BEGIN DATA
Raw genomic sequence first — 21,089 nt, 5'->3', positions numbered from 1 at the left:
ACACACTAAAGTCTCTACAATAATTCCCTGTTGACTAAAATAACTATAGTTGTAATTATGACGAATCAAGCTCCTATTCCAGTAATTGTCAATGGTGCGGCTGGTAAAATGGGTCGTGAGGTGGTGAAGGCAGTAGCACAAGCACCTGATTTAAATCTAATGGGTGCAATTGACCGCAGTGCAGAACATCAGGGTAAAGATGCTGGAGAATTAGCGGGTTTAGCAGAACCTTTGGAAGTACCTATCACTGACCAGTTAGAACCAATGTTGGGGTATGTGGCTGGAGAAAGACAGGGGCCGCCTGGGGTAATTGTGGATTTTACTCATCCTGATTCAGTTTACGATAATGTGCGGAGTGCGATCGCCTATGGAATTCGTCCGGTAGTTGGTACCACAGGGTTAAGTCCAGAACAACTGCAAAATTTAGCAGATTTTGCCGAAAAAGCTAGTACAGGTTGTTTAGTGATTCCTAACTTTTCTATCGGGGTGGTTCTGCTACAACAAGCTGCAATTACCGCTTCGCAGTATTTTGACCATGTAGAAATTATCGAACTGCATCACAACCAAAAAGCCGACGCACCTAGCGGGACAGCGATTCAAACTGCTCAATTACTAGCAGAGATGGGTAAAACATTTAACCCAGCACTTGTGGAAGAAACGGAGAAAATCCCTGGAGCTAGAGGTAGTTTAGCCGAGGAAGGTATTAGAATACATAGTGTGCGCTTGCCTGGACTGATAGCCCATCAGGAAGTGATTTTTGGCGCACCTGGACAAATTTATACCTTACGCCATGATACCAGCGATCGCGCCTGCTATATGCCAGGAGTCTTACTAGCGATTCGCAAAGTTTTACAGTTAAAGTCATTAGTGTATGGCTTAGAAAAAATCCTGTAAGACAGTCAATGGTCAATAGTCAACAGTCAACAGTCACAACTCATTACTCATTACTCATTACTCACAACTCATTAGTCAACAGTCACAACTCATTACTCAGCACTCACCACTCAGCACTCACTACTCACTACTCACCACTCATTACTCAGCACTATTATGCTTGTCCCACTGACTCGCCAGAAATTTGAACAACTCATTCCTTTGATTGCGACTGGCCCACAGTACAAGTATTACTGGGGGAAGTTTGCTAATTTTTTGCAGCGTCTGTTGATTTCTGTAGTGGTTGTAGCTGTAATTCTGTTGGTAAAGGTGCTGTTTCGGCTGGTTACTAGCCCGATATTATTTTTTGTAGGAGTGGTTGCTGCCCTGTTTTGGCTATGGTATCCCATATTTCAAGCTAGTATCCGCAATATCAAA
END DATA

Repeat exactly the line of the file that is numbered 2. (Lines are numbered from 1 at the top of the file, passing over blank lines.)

ACACACTAAAGTCTCTACAATAATTCCCTGTTGACTAAAATAACTATAGTTGTAATTATGACGAATCAAGCTCCTATTCCAGTAATTGTCAATGGTGCGGCTGGTAAAATGGGTCGTGAGGTGGTGAAGGCAGTAGCACAAGCACCTGATTTAAATCTAATGGGTGCAATTGACCGCAGTGCAGAACATCAGGGTAAAGATGCTGGAGAATTAGCGGGTTTAGCAGAACCTTTGGAAGTACCTATCACTGACCAGTTAGAACCAATGTTGGGGTATGTGGCTGGAGAAAGACAGGGGCCGCCTGGGGTAATTGTGGATTTTACTCATCCTGATTCAGTTTACGATAATGTGCGGAGTGCGATCGCCTATGGAATTCGTCCGGTAGTTGGTACCACAGGGTTAAGTCCAGAACAACTGCAAAATTTAGCAGATTTTGCCGAAAAAGCTAGTACAGGTTGTTTAGTGATTCCTAACTTTTCTATCGGGGTGGTTCTGCTACAACAAGCTGCAATTACCGCTTCGCAGTATTTTGACCATGTAGAAATTATCGAACTGCATCACAACCAAAAAGCCGACGCACCTAGCGGGACAGCGATTCAAACTGCTCAATTACTAGCAGAGATGGGTAAAACATTTAACCCAGCACTTGTGGAAGAAACGGAGAAAATCCCTGGAGCTAGAGGTAGTTTAGCCGAGGAAGGTATTAGAATACATAGTGTGCGCTTGCCTGGACTGATAGCCCATCAGGAAGTGATTTTTGGCGCACCTGGACAAATTTATACCTTACGCCATGATACCAGCGATCGCGCCTGCTATATGCCAGGAGTCTTACTAGCGATTCGCAAAGTTTTACAGTTAAAGTCATTAGTGTATGGCTTAGAAAAAATCCTGTAAGACAGTCAATGGTCAATAGTCAACAGTCAACAGTCACAACTCATTACTCATTACTCATTACTCACAACTCATTAGTCAACAGTCACAACTCATTACTCAGCACTCACCACTCAGCACTCACTACTCACTACTCACCACTCATTACTCAGCACTATTATGCTTGTCCCACTGACTCGCCAGAAATTTGAACAACTCATTCCTTTGATTGCGACTGGCCCACAGTACAAGTATTACTGGGGGAAGTTTGCTAATTTTTTGCAGCGTCTGTTGATTTCTGTAGTGGTTGTAGCTGTAATTCTGTTGGTAAAGGTGCTGTTTCGGCTGGTTACTAGCCCGATATTATTTTTTGTAGGAGTGGTTGCTGCCCTGTTTTGGCTATGGTATCCCATATTTCAAGCTAGTATCCGCAATATCAAA